Consider that these modules in Eurorack are only 128.5mm in height or about 5 inches so there is a limited amount of vertical space to place controls and feedback information. If modules spread out and get wider, that can impact the number of modules the user is able to effectively have in front of them and could reduce some of the utility. The module above is the ER-101 Indexed Quad Sequencer from Orthogonal Devices in Japan. Brian Clarkson is the creator and sole proprietor of this amazing, compact, and well-thought-out design. For this level of complexity and sophistication the user can expect to pay a premium and that’s only when the modules are actually available from this one-man show. Reading Brian’s forum on his website can be incredibly insightful as he has discussed design and layout considerations that have influenced him. Not only that, he is in active conversation with his community of users, talking about functionality and how to improve operations from a technical viewpoint, but also the flow of information that moves through his modules.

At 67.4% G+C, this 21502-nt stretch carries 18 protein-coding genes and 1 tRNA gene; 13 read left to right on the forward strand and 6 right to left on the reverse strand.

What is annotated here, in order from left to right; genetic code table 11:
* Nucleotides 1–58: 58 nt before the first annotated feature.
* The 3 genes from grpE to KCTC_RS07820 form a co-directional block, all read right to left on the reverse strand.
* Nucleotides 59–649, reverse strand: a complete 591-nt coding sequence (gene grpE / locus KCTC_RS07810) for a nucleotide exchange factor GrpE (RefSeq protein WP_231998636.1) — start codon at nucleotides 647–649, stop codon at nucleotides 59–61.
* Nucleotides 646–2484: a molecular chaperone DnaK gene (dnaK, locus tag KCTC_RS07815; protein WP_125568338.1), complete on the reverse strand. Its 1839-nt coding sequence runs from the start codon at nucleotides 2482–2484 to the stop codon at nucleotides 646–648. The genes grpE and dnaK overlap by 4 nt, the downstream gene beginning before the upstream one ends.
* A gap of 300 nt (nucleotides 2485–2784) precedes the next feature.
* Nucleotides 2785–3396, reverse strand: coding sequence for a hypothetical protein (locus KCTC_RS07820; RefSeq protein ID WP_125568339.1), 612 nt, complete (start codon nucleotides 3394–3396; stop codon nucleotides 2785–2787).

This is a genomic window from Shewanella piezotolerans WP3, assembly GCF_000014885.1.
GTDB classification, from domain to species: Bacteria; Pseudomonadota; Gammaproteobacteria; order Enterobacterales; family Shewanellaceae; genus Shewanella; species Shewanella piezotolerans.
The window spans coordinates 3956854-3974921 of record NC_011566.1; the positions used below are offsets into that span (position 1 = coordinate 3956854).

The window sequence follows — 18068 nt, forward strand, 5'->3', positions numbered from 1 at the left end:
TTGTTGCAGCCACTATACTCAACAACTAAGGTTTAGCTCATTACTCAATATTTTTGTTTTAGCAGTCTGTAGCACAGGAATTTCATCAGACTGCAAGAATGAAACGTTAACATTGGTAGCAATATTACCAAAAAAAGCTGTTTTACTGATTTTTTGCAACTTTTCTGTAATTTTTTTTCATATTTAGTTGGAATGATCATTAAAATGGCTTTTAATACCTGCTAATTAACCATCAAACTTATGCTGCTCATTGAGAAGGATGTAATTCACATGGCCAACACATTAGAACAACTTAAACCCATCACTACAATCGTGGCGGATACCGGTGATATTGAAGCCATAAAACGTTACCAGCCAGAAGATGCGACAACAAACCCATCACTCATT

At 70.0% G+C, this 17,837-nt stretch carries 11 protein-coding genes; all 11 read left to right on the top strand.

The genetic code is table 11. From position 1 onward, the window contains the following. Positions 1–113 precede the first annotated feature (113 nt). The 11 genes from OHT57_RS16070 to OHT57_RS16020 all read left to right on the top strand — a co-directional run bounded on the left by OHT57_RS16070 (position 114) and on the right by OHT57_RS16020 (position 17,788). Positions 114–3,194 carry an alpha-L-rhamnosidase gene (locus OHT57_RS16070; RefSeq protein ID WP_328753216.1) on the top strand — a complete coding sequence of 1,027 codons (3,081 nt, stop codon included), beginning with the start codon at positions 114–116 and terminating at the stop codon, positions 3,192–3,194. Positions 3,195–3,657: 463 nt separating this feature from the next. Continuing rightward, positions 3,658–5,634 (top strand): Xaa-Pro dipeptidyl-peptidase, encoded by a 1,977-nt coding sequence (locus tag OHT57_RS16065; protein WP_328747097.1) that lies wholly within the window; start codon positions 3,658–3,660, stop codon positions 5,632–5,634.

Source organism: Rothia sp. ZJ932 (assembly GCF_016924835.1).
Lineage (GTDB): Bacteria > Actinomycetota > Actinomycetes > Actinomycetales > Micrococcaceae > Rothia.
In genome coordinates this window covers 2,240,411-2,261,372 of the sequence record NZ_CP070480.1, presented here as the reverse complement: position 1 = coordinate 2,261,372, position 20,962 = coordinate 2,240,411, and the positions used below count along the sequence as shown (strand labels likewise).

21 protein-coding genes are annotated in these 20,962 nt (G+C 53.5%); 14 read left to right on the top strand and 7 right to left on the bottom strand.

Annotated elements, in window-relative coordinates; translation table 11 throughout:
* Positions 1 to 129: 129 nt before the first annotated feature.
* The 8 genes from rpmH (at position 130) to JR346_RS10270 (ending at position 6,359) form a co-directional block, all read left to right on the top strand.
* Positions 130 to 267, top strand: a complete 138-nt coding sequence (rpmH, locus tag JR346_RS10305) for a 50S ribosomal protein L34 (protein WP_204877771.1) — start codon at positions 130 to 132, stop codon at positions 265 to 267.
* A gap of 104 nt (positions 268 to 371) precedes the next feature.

Lights and columns are another method of conveying pertinent information regarding what data and choices are about to influence the signal flow. Choosing the ticks, triggers, and modulations of a range of frequencies and voltages that will blend seamlessly into a piece of music is a complex undertaking when one desires to use electricity as the basis for this creation.